my son is 30 years old, finished first in his med school class, is in his fourth postgrad training year, and will likely spend four more before completing his cardiology training. He will be 34 years old when he leaves the academic training world and actually "goes to work".
No one who is paying attention can seriously believe that spending 7-8 grueling residency years after med school is equivalent to the three years required for family practice or pediatrics. We baby boomers have had it all and have had it very good, but will probably not like what awaits us at the doctor's office in our golden years.
Enjoy Obamacare.

Anonymous said...

USC Title 15 Chapter 1 Section 17 clearly states: "The labor of a
human being is not a commodity or article of commerce."

Yet that is exactly how the government treats doctors and other healthcare professionals in how they reimburse for services rendered.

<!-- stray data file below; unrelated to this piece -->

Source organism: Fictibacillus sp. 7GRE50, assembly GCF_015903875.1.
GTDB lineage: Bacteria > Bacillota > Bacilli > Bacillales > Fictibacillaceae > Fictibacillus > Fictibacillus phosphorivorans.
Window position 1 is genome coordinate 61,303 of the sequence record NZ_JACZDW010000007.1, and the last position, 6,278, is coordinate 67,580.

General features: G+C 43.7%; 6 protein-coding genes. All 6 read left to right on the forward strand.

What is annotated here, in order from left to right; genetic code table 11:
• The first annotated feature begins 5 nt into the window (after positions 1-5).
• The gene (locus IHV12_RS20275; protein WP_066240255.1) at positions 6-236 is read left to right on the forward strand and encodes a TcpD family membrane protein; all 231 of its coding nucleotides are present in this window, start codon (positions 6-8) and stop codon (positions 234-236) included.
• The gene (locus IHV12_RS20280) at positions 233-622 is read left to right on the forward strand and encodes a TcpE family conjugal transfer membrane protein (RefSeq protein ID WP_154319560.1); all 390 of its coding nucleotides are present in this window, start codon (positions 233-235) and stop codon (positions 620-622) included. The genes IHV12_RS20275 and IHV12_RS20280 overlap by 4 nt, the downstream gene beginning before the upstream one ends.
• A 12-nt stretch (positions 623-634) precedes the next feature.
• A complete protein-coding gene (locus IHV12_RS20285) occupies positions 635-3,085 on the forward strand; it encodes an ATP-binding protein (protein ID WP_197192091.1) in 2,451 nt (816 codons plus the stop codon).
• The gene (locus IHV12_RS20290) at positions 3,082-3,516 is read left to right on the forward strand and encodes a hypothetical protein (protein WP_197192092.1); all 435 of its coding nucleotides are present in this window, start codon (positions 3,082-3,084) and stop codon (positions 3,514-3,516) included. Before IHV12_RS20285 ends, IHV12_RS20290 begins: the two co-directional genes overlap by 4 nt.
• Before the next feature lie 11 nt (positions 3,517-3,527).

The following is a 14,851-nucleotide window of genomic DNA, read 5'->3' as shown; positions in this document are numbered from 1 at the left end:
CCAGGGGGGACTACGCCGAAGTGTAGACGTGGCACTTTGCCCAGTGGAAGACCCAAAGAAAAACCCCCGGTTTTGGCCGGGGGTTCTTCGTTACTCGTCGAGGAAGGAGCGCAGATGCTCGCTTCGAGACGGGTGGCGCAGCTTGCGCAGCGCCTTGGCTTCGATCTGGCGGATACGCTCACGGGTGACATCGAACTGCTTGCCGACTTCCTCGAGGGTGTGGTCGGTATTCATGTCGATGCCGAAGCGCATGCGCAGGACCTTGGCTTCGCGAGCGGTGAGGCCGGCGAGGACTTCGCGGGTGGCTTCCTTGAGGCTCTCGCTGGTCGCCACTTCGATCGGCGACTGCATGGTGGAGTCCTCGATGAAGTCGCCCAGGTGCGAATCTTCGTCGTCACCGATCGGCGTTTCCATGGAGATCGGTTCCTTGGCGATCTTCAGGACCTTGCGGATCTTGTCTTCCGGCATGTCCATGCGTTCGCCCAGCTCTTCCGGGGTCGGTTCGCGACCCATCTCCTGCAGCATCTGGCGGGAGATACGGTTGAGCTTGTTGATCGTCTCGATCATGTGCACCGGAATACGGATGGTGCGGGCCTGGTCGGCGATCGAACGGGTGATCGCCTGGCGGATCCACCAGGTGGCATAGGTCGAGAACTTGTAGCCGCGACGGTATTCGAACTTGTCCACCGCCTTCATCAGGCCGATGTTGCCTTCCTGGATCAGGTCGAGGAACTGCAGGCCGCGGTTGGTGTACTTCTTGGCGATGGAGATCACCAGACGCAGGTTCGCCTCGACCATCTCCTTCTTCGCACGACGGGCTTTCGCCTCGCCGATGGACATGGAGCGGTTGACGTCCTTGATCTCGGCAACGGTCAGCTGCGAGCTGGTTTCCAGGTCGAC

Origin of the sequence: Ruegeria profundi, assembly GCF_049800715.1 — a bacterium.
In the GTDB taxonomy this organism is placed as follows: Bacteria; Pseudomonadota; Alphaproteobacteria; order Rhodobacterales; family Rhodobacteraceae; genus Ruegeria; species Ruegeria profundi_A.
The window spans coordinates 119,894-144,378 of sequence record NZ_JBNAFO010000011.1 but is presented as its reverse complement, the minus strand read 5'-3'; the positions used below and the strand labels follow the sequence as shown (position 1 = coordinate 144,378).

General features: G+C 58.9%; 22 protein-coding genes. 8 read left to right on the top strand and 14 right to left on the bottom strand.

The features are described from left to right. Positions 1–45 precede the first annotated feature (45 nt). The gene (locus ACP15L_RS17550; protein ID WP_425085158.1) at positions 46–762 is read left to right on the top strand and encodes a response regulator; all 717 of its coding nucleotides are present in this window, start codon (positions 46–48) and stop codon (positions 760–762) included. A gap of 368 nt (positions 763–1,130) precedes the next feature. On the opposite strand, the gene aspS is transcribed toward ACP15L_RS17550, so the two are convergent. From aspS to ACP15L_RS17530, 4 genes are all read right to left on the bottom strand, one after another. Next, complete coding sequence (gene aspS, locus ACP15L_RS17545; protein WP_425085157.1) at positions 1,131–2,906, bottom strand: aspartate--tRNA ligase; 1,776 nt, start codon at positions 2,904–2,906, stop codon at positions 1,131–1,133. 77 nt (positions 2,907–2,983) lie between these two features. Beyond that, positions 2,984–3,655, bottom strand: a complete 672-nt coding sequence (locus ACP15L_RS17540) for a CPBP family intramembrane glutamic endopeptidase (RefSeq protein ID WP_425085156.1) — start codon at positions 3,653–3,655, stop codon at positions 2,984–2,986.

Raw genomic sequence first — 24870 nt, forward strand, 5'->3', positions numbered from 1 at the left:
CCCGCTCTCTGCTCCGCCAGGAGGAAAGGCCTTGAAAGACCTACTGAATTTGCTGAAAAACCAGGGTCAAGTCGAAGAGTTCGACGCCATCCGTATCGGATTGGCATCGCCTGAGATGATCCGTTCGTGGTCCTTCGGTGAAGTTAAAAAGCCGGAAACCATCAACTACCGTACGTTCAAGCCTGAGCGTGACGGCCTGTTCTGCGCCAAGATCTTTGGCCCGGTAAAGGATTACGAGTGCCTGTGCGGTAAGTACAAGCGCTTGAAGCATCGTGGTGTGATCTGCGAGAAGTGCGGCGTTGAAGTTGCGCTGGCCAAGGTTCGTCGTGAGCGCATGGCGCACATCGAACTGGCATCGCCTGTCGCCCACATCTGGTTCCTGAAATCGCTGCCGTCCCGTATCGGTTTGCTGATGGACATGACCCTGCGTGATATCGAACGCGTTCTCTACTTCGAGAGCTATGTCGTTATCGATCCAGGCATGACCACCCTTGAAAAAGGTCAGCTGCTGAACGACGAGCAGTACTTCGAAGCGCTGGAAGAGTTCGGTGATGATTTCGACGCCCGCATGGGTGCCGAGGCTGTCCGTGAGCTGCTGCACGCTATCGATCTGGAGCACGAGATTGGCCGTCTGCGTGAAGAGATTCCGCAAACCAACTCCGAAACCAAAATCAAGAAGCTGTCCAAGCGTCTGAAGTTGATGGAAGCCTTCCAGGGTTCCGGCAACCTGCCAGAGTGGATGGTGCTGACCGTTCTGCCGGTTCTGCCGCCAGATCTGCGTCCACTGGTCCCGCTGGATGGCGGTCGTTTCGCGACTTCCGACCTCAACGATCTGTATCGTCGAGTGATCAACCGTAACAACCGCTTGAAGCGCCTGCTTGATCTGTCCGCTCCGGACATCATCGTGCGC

Anonymous said...

While I can see the logic behind some of your arguments behind cutting cardiologists' payments, I wonder about your opinions in other specialties that are known for high incomes relative to primary care specialties, particularly radiology...

Anonymous said...

Well, still most US physician make more than other counter parts in world and global economy is if we can get everything cheap from China, why should we pay more for physician services. Angiography in India can be done with 100 dollars including drug, hospital and cardiologist charges.

Anonymous said...